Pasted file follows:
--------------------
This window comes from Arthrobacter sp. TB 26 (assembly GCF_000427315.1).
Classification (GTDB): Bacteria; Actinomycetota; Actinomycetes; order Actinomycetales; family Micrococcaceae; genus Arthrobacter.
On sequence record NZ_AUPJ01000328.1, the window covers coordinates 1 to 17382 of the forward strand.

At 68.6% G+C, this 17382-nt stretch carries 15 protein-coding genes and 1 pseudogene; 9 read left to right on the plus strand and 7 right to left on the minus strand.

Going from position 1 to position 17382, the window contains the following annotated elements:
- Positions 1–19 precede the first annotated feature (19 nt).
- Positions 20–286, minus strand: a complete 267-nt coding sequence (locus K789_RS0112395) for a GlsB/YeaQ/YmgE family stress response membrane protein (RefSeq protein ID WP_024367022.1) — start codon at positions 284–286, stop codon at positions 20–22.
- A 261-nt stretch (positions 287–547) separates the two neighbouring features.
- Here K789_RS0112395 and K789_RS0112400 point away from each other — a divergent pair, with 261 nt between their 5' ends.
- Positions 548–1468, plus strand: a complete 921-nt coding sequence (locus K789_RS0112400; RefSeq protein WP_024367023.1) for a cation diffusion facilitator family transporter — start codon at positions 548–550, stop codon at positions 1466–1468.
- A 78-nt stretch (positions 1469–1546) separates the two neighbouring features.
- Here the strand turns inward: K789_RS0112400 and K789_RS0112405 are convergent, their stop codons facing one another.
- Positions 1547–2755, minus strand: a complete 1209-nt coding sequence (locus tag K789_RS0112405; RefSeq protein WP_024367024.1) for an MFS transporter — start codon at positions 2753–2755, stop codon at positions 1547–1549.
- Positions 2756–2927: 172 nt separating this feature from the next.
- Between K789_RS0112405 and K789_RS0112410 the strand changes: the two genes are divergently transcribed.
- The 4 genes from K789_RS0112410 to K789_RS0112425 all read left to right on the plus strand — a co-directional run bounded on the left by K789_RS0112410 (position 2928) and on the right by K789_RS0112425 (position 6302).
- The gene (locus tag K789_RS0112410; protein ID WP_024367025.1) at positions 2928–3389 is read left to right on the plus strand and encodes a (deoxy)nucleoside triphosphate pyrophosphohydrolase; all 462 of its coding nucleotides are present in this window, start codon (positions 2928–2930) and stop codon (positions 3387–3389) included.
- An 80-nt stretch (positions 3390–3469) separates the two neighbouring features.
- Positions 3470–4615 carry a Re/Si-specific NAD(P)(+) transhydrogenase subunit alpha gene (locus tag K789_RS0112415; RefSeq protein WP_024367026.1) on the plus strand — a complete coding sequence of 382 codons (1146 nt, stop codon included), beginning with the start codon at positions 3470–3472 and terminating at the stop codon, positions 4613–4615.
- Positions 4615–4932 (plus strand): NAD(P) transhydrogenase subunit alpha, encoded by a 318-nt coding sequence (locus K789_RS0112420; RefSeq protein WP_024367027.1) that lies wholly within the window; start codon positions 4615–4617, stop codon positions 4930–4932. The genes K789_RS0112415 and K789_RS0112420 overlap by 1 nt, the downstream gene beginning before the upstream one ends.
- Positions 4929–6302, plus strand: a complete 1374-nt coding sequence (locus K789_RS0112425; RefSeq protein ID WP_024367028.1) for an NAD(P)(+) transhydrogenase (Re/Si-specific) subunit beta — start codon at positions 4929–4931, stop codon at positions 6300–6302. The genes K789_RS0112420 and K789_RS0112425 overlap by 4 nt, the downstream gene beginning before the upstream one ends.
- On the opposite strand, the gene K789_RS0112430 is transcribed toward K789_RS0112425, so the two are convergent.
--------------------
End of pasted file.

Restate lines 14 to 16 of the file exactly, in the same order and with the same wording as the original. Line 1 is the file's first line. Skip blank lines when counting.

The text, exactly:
- Positions 2756–2927: 172 nt separating this feature from the next.
- Between K789_RS0112405 and K789_RS0112410 the strand changes: the two genes are divergently transcribed.
- The 4 genes from K789_RS0112410 to K789_RS0112425 all read left to right on the plus strand — a co-directional run bounded on the left by K789_RS0112410 (position 2928) and on the right by K789_RS0112425 (position 6302).